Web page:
Wednesday, 8 July 2015
The good run of local birds continued on the 3rd with a Squacco present on the river Ouse at Southease. Needless to say the presence of a rare, and indeed my favorite white heron, resulted in a short car journey and walk in blistering sunshine to see the bird perched in reeds before flying to the bank of the main river. I was reminded on site that the last gettable Squacco in Sussex (that I also saw) was in 2000! On the patch the flashes have dried out though the Yellow Wags are still very active with both pairs on Down on the morning of the 4th. Also on the 4th the patch contained my first Common Emerald Damselfly of the year pictured above, along with numerous Variable Damsels, and whilst looking for Odonata I came across a plethora of the reed beetle Donacia versicolrea, 3 of which are pictured. On the mammal front a Brown Hare was walked up near the flashes, unfortunately it is difficult to avoid disturbing the Hares at this time of year as they are often close to the footpaths in knee high grass. They are far easier to observe in spring when they can often be watched feeding, washing, and occasionally boxing, at distance and downwind.
So finally to the moths which have surpassed expectations since my last posting with new macros' and micros' a plenty! Best night of the year yet numbers wise, was the 3rd of July with 49 macros' of 25 species and 38 micros' of 11 species, including a new macro species in the form of Common Lutestring. New macros' for the year on the 3rd were as follows: Common Wainscot, Double Square-spot, Fan-foot, Straw Dot, Sycamore, Treble Brown-spot, and White Ermine. The micros on the same night included 3 new species for the garden - Argyresthia cupressella (Cypress Tip moth) , Eucosma campoliliana (pictured above left), and Monopis crocicapitella, as well as first records for the year of Argyresthia goedartella, Endotricha flammealis, and Yponomeuta evonymella (Bird-cherry Ermine).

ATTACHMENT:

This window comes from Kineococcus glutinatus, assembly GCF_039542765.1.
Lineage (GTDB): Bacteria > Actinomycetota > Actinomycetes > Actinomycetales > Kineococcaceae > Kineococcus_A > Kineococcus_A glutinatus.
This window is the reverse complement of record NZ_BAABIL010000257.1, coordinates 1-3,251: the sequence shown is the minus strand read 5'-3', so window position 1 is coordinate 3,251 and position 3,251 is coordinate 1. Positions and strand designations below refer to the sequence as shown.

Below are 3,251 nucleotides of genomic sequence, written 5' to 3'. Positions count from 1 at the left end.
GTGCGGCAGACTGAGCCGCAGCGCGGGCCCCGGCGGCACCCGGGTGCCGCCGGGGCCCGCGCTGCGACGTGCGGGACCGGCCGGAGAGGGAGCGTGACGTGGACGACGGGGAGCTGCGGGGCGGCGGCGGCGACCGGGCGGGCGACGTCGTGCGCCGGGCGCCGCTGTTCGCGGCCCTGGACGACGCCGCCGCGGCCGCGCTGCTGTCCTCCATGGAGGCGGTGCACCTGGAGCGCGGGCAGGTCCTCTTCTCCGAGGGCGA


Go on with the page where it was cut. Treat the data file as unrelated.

And finally too flowers, which I am guilty of neglecting. The Flowering Rush pictured right is a particularly attractive and striking plant of the levels and is seemingly in more places this year than last, which cannot be a bad thing. The Cut-leaved Crane's-bill pictured left is a much smaller and daintier flower that I struggled to identify until JE gave me the heads up. Tame botanists are few and far between!